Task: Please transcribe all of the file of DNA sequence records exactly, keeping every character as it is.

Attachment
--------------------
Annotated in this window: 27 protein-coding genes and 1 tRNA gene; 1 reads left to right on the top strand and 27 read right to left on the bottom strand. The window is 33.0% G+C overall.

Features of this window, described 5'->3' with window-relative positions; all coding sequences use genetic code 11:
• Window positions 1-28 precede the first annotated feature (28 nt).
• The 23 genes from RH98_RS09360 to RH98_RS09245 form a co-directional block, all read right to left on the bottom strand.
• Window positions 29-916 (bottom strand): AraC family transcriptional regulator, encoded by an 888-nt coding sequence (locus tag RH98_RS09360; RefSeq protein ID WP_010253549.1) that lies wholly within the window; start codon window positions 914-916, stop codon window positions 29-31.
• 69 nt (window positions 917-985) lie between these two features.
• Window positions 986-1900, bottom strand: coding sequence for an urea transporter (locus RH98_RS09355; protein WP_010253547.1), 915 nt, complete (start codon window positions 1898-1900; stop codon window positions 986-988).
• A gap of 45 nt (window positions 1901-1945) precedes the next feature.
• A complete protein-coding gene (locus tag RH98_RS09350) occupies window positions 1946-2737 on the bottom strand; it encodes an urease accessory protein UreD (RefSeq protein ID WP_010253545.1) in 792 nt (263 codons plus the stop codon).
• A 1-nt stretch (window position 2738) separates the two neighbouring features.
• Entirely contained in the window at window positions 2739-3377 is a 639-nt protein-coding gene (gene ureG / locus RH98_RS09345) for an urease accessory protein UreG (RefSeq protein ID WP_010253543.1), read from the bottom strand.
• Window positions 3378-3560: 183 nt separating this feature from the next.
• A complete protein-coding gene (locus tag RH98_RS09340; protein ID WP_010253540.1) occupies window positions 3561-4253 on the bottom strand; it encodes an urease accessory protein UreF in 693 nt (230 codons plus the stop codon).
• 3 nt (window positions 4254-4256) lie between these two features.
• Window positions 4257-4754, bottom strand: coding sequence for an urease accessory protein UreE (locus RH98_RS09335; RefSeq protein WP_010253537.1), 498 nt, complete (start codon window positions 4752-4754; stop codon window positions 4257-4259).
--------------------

Annotated in this window: 27 protein-coding genes and 1 tRNA gene; 1 reads left to right on the top strand and 27 read right to left on the bottom strand. The window is 33.0% G+C overall.

Features of this window, described 5'->3' with window-relative positions; all coding sequences use genetic code 11:
• Window positions 1-28 precede the first annotated feature (28 nt).
• The 23 genes from RH98_RS09360 to RH98_RS09245 form a co-directional block, all read right to left on the bottom strand.
• Window positions 29-916 (bottom strand): AraC family transcriptional regulator, encoded by an 888-nt coding sequence (locus tag RH98_RS09360; RefSeq protein ID WP_010253549.1) that lies wholly within the window; start codon window positions 914-916, stop codon window positions 29-31.
• 69 nt (window positions 917-985) lie between these two features.
• Window positions 986-1900, bottom strand: coding sequence for an urea transporter (locus RH98_RS09355; protein WP_010253547.1), 915 nt, complete (start codon window positions 1898-1900; stop codon window positions 986-988).
• A gap of 45 nt (window positions 1901-1945) precedes the next feature.
• A complete protein-coding gene (locus tag RH98_RS09350) occupies window positions 1946-2737 on the bottom strand; it encodes an urease accessory protein UreD (RefSeq protein ID WP_010253545.1) in 792 nt (263 codons plus the stop codon).
• A 1-nt stretch (window position 2738) separates the two neighbouring features.
• Entirely contained in the window at window positions 2739-3377 is a 639-nt protein-coding gene (gene ureG / locus RH98_RS09345) for an urease accessory protein UreG (RefSeq protein ID WP_010253543.1), read from the bottom strand.
• Window positions 3378-3560: 183 nt separating this feature from the next.
• A complete protein-coding gene (locus tag RH98_RS09340; protein ID WP_010253540.1) occupies window positions 3561-4253 on the bottom strand; it encodes an urease accessory protein UreF in 693 nt (230 codons plus the stop codon).
• 3 nt (window positions 4254-4256) lie between these two features.
• Window positions 4257-4754, bottom strand: coding sequence for an urease accessory protein UreE (locus RH98_RS09335; RefSeq protein WP_010253537.1), 498 nt, complete (start codon window positions 4752-4754; stop codon window positions 4257-4259).